She was given to me as a cutting in a tiny pot from my husband’s friend’s wife as a housewarming gift when we moved into our last house over six years ago. She’s grown enormous and is the clone-mother of several other jades. I love her and yet I was careless with her.
They say to bring the poor plant inside, wait until everything droops, sogs, and/or turns black. Then cut back to what (if anything) seems firm.
This looks promising.
On a lighter note, I found this little guy I’ve been missing in that jungle:
I know she’s about to start laying. Maybe even today. She’s been very vocal, bitching quite a bit. She’s not usually noisy at all. She squatted for me a couple of times again today. She’s been aggressive about her food. Poor baby. I know how she feels. Only this is brand new for her and she’s about to poop out a large surprise.
The girls had a nice day out and about today, though the temperature stayed in the twenties. I had to break up the ice in their waterer a couple of times and it wasn’t very much fun being outside. Perhaps it was the cold that kept them moving, but for the first time ever they bravely ventured away from their coop.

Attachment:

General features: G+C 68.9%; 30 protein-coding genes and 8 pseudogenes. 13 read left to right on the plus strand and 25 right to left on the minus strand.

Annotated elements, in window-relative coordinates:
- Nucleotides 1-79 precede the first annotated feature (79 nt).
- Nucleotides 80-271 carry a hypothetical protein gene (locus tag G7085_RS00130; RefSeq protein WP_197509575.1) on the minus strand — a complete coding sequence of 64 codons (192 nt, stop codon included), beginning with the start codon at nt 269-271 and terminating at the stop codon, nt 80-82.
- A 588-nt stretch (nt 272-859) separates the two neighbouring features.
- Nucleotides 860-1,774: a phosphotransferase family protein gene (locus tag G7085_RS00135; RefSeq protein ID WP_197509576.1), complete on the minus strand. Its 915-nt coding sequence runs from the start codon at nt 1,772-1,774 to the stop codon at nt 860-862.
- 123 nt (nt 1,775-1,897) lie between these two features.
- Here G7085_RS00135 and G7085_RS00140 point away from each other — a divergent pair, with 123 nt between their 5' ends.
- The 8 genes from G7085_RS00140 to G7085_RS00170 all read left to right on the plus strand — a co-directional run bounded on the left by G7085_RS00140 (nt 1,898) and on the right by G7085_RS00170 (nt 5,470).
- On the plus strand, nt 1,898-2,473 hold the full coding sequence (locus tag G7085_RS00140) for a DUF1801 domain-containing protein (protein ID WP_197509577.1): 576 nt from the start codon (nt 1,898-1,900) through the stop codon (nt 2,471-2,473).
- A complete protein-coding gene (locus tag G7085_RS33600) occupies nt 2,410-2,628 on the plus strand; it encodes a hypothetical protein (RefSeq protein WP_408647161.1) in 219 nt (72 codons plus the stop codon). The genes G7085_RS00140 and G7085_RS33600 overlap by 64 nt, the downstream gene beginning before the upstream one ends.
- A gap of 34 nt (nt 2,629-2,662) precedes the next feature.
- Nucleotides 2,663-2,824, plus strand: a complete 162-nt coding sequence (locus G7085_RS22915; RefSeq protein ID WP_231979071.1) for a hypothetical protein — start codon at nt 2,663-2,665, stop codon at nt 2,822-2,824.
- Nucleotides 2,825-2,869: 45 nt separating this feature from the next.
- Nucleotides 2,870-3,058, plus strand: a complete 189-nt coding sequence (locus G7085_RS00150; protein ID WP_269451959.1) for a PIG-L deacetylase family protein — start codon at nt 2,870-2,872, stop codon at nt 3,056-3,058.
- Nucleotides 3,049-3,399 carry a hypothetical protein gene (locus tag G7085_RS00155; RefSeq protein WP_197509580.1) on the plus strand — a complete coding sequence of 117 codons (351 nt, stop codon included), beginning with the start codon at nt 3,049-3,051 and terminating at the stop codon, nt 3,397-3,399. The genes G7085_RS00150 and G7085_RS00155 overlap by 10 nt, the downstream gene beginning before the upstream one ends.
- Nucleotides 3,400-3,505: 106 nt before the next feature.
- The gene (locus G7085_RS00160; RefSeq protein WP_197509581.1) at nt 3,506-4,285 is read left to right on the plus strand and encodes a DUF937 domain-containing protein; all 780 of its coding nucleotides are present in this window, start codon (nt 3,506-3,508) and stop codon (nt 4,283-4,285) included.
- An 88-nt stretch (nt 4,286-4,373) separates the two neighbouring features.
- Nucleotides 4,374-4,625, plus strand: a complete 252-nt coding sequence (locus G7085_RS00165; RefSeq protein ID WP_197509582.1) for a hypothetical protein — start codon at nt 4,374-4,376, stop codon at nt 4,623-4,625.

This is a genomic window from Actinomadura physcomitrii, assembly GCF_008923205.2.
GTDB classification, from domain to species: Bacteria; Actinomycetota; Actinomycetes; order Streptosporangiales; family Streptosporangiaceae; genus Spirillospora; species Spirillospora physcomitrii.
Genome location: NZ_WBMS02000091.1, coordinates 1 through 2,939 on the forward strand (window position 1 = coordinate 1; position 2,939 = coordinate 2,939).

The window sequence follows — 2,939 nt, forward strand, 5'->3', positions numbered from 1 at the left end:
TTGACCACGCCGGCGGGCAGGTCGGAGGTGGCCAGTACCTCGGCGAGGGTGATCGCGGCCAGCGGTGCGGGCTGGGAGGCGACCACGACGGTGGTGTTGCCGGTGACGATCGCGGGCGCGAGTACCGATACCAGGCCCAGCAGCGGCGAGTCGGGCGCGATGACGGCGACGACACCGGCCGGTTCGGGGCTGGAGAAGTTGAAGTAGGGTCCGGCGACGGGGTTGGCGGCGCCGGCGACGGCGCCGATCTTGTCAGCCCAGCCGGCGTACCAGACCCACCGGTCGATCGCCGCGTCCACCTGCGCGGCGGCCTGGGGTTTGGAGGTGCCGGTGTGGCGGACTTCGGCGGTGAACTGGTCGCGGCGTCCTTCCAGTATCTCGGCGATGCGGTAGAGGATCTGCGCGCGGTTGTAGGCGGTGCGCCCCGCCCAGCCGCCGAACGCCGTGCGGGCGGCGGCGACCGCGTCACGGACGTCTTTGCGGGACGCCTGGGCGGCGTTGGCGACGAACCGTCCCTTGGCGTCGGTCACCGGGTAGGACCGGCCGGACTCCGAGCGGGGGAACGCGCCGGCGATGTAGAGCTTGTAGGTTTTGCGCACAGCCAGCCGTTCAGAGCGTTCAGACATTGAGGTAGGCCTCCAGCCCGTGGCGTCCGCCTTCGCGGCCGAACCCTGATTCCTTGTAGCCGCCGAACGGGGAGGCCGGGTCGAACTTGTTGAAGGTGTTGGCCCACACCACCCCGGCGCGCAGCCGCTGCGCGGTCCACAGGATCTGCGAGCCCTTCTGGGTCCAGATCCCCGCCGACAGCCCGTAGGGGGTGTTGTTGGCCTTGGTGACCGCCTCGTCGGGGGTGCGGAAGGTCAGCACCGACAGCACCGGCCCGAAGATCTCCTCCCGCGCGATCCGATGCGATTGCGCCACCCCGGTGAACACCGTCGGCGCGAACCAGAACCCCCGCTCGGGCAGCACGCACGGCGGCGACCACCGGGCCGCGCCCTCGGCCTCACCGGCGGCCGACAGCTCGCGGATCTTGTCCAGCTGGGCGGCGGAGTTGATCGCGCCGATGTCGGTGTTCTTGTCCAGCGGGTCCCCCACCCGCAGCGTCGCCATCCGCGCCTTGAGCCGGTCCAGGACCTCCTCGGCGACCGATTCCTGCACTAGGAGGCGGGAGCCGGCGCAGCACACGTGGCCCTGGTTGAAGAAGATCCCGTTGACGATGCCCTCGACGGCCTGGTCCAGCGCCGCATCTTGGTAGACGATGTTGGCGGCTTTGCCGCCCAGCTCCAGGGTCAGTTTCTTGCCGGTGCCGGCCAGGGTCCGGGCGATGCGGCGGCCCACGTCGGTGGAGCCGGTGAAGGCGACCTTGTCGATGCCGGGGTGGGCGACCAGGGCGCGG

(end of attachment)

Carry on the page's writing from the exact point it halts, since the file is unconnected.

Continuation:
Also the Delawares’ combs and wattles are suddenly bright red and Clementine squatted today when I tried to pet her. I bet we’ll have more layers soon!!
Rosie is our only layer out of three young hens. Clementine and Juniper are our Delawares who haven’t yet begun. Well over the last few days, there hasn’t been any egg at all and then this morning Rosie had some bloody mucus hanging out of her backside.
I had Gordon and the boys check on her a few times today while I was at work just to see if she was eating and getting around ok. She was. But obsessed hypochondriac that I can be on occasion, and because of my online research, I was concerned that we could be dealing with an egg-bound lady or a prolapsed vent.